Military Persuasion in War and Policy: The Power of Soft

By Stephen J. Cimbala | Go to book overview

5

Military Persuasion and Desert Storm

Military persuasion is a product of cultural and social forces as well as stemming from sources that are strictly political or military. The United States has a less than enviable track record of deterrence and intelligence failure in dealing with non-Western cultures: for example, Pearl Harbor; Chinese military intervention in the Korean War; the Arab- Israeli “October War” of 1973; the Iranian hostage crisis of 1979-1980; and, most dreadfully, the terrorist attacks on the World Trade Center and Pentagon on September 11, 2001. One would suppose, therefore, that conflicts in the Middle East or elsewhere in the Third World involving the United States and a non-Western opponent would be fertile ground for case study in the insufficiently adroit conduct of military persuasion. 1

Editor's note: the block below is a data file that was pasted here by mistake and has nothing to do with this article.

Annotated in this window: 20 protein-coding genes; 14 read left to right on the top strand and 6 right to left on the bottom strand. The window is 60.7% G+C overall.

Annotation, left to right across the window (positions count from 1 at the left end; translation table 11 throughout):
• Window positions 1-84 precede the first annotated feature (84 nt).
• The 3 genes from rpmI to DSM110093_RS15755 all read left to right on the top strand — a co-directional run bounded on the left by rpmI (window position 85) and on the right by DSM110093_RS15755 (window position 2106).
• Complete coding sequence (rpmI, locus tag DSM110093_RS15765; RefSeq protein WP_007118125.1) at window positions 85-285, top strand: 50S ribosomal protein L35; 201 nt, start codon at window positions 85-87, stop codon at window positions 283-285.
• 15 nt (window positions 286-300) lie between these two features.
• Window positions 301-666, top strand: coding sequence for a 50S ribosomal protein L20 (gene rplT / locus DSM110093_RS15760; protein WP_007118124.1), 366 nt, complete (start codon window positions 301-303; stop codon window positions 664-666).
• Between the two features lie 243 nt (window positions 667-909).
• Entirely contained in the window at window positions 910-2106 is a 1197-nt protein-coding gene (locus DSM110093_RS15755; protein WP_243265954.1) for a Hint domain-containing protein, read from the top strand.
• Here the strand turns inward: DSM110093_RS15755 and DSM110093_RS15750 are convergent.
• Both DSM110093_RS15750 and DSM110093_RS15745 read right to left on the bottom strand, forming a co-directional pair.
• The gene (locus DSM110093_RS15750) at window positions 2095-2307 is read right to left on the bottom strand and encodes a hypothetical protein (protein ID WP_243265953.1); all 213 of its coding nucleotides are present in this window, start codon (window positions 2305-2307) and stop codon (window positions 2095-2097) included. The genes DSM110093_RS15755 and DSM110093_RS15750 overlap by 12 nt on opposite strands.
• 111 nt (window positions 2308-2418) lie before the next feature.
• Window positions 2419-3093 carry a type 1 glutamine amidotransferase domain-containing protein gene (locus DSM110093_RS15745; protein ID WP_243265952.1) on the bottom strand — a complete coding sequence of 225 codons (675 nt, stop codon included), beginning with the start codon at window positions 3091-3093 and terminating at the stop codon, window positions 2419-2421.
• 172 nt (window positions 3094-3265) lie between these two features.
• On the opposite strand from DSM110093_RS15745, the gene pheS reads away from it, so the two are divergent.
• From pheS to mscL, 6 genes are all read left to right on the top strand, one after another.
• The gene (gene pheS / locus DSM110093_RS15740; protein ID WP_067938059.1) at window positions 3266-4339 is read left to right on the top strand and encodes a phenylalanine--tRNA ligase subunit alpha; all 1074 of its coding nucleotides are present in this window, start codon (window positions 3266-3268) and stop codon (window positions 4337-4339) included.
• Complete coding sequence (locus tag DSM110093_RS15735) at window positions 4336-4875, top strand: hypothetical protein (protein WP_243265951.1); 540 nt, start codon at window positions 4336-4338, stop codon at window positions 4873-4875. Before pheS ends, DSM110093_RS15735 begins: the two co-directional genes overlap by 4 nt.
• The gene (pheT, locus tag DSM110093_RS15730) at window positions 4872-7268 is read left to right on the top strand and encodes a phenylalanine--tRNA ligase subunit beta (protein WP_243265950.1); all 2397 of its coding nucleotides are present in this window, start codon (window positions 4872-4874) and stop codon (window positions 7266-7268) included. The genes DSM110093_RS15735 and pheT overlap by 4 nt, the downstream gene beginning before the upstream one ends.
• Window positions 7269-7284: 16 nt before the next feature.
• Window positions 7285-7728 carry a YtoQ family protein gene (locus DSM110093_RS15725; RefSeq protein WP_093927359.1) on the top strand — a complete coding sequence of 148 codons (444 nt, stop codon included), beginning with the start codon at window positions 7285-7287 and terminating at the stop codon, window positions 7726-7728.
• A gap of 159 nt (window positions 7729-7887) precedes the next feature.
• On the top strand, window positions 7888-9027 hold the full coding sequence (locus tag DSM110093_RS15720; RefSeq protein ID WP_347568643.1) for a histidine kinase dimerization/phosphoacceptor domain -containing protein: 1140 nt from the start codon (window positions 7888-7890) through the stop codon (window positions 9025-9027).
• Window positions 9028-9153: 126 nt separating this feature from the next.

So it proved to be in the Persian Gulf, to an extent, in August 1990. Iraq's invasion of Kuwait came as a surprise to U.S. policy makers despite intelligence warnings and previous diplomatic coercion of Kuwait by Iraq. Iraqi leader Saddam Hussein proposed to play at military persuasion while the United States gathered allies and planned for a counteroffensive if necessary to expel Iraq from Kuwait. The United States had to conduct its military planning and its diplomacy with the option to counter Saddam Hussein's version of military persuasion: Sit on Kuwait and threaten to raise the ante if anyone dares to try to expel Iraqi military power from the desert sheikdom. U.S. leaders wanted Iraq out of Kuwait, but they also wanted to avoid a wider war in the Middle East that might turn into an Arab-Israeli war.

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